In a time when our country is filled with such xenophobic, ignorant, and flat-out-false rhetoric about people of different races, ethnicities, nationalities, and religions, teachers (and parents) have a responsibility.

We pick the books our students hear.

We decide if they see windows, or only mirrors.

We decide where where those windows face.

So let’s lead our students to these windows, throw them open, and cry, “Look!  There are people out there!”  For surely, by looking through these windows at stories of people of different races, ethnicities, and religions, our children  will develop greater empathy for all people.

So today, I want to share with you some of my favorite books that feature Muslim characters.

I chose books that take place in the United States and around the world.  I also chose some books whose plots center around war and the struggle of refugees and other books whose plots center around lollipops, friendship, and family dynamics.   The variety is important; we don’t want students to think the view from one window is the singular story of a people.

big-red-lollipop

Big Red Lollipop by Rukhsana Khan

This is really a story about sisters and empathy.  Rubina is invited to a birthday party.  Her mother insists she take her younger sister along, even though Rubina insists that is not how things are done here.  Both girls learn lesson about empathy.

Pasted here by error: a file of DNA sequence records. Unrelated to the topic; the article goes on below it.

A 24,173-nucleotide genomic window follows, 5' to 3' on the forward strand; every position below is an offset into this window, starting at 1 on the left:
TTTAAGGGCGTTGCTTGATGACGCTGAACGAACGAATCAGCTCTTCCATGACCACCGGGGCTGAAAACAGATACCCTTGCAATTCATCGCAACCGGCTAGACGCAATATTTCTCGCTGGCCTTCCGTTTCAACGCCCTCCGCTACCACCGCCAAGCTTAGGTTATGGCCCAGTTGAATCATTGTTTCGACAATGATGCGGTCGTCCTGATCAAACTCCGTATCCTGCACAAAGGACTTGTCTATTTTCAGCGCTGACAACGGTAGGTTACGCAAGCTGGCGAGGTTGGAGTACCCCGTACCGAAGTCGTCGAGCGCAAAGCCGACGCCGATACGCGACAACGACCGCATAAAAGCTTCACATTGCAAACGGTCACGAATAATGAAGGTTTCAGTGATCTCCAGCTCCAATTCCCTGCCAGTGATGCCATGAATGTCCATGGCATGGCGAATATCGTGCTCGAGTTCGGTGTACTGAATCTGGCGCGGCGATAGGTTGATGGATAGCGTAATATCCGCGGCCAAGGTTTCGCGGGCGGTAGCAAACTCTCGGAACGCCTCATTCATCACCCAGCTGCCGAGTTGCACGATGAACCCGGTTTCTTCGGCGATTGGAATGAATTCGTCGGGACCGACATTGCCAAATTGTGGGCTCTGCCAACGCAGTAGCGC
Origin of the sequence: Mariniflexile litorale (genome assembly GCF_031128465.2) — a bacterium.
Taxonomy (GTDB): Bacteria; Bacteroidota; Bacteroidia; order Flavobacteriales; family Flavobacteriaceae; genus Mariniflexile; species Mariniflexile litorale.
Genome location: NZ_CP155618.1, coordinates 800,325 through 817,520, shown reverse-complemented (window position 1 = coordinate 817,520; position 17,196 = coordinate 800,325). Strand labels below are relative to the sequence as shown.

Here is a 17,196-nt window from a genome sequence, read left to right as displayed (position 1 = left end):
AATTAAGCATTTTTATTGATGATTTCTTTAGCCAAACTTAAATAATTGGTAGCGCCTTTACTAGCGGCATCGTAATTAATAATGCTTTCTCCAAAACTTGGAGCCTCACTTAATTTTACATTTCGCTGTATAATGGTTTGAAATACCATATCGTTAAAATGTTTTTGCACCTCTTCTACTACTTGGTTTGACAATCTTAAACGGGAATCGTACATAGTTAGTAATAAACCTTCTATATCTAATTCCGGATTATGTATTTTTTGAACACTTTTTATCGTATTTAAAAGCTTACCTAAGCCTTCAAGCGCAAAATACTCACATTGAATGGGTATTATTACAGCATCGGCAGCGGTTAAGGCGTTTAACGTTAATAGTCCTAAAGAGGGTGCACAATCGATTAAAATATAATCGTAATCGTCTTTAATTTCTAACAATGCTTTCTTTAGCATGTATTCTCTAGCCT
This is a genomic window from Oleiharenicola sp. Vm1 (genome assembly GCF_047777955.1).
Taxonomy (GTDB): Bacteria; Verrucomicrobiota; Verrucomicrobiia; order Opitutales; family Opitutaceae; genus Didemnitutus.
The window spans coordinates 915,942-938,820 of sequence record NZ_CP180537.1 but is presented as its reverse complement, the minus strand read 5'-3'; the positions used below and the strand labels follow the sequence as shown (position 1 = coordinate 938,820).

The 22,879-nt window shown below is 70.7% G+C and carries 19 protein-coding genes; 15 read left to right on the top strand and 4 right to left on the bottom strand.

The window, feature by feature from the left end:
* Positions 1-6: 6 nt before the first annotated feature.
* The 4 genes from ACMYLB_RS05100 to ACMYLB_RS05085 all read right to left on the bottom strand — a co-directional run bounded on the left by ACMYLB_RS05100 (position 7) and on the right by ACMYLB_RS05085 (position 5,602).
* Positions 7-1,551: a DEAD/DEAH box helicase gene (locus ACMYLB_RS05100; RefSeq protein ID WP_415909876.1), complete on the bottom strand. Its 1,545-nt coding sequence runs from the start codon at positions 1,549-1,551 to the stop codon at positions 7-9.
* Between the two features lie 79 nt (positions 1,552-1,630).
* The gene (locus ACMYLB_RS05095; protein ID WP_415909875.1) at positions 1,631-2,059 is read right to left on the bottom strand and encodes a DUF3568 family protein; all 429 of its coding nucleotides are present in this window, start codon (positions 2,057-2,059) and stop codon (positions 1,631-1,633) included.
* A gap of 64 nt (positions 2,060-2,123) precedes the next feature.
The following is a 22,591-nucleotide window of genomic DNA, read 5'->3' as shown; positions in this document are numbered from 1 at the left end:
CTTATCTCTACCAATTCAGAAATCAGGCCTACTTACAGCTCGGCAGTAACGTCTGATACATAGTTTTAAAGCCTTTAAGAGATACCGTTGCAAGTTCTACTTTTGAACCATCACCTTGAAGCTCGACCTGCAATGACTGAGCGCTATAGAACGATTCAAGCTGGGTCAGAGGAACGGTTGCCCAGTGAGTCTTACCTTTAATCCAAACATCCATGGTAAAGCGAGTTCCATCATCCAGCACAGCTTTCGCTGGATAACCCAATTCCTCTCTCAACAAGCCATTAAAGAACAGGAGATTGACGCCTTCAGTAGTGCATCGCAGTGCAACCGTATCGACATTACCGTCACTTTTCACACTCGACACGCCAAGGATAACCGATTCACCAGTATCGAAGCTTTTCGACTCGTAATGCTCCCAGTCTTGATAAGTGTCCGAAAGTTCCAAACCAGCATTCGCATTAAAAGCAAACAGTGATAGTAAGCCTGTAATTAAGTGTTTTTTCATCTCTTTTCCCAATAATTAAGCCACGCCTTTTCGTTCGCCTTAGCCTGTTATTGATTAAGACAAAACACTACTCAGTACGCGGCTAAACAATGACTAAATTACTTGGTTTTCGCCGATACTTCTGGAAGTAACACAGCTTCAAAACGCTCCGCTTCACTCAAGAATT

one-green-apple

One Green Apple by Eve Bunting

Farah is the new kid at school, struggling with the language and getting to know her new country.  A field trip to the apple orchard reveals some of the ways her new country is similar to her home country–and reveals some of her new classmates as friends.

 

the-roses-in-my-carpets

The Roses in my Carpets by Rukhsana Khan

A young boy describes his life in an Afghan refugee camp with his sister and mother where his only reprieve is learning to weave.

 

 

king-for-a-day

King for a Day by Rukhsana Khan (can you tell I’m a fan?)

Malik is a kite fighter celebrating Basant.  He takes down the kites of the bully next door–only to have the bully reappear, taking the kite of a little girl. This book tells the story of Malik’s generosity and of a centuries old festival.

 

lailahs-lunchbox

Lailah’s Lunchbox: A Ramadan Story by Reem Faruqi

Lailah has moved from Abu Dhabi to Georgia, and is going to fast for Ramadan for the first time.   She worries that the other students won’t understand, but with help from her teacher and her librarian, she comes up up with a solution.

 

 

What other titles would you add to this list?

 

Reference: Bishop, Rudine Sims.  The Ohio State University. “Mirrors, Windows, and Sliding Glass Doors.”  Originally appeared in Perspectives: Choosing and Using Books for the Classroom. Vol. 6, No. 3, Summer 1990.
Posted in Book Spotlights

Book Spotlight: The Quickest Kid in Clarksville